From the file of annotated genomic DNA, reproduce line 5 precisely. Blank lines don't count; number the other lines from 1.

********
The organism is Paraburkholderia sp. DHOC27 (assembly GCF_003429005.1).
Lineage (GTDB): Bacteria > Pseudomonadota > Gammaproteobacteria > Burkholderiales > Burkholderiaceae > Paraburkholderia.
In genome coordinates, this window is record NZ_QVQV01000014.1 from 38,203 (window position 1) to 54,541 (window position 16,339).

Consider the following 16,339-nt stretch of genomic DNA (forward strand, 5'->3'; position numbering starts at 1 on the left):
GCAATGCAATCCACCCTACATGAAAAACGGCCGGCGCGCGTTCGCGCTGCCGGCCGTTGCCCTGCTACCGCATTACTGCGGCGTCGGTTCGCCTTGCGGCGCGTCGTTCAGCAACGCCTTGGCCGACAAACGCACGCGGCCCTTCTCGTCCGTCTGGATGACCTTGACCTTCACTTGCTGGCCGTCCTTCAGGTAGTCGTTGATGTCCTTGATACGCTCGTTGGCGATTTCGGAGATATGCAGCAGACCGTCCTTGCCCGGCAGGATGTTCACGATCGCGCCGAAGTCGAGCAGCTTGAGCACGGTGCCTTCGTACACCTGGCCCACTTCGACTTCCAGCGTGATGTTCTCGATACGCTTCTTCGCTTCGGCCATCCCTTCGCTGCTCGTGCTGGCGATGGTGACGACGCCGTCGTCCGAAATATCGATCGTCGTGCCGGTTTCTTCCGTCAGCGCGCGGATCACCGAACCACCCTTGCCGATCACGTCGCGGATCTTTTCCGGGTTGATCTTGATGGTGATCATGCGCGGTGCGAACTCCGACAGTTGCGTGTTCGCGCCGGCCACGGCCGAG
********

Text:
GCAATGCAATCCACCCTACATGAAAAACGGCCGGCGCGCGTTCGCGCTGCCGGCCGTTGCCCTGCTACCGCATTACTGCGGCGTCGGTTCGCCTTGCGGCGCGTCGTTCAGCAACGCCTTGGCCGACAAACGCACGCGGCCCTTCTCGTCCGTCTGGATGACCTTGACCTTCACTTGCTGGCCGTCCTTCAGGTAGTCGTTGATGTCCTTGATACGCTCGTTGGCGATTTCGGAGATATGCAGCAGACCGTCCTTGCCCGGCAGGATGTTCACGATCGCGCCGAAGTCGAGCAGCTTGAGCACGGTGCCTTCGTACACCTGGCCCACTTCGACTTCCAGCGTGATGTTCTCGATACGCTTCTTCGCTTCGGCCATCCCTTCGCTGCTCGTGCTGGCGATGGTGACGACGCCGTCGTCCGAAATATCGATCGTCGTGCCGGTTTCTTCCGTCAGCGCGCGGATCACCGAACCACCCTTGCCGATCACGTCGCGGATCTTTTCCGGGTTGATCTTGATGGTGATCATGCGCGGTGCGAACTCCGACAGTTGCGTGTTCGCGCCGGCCACGGCCGAG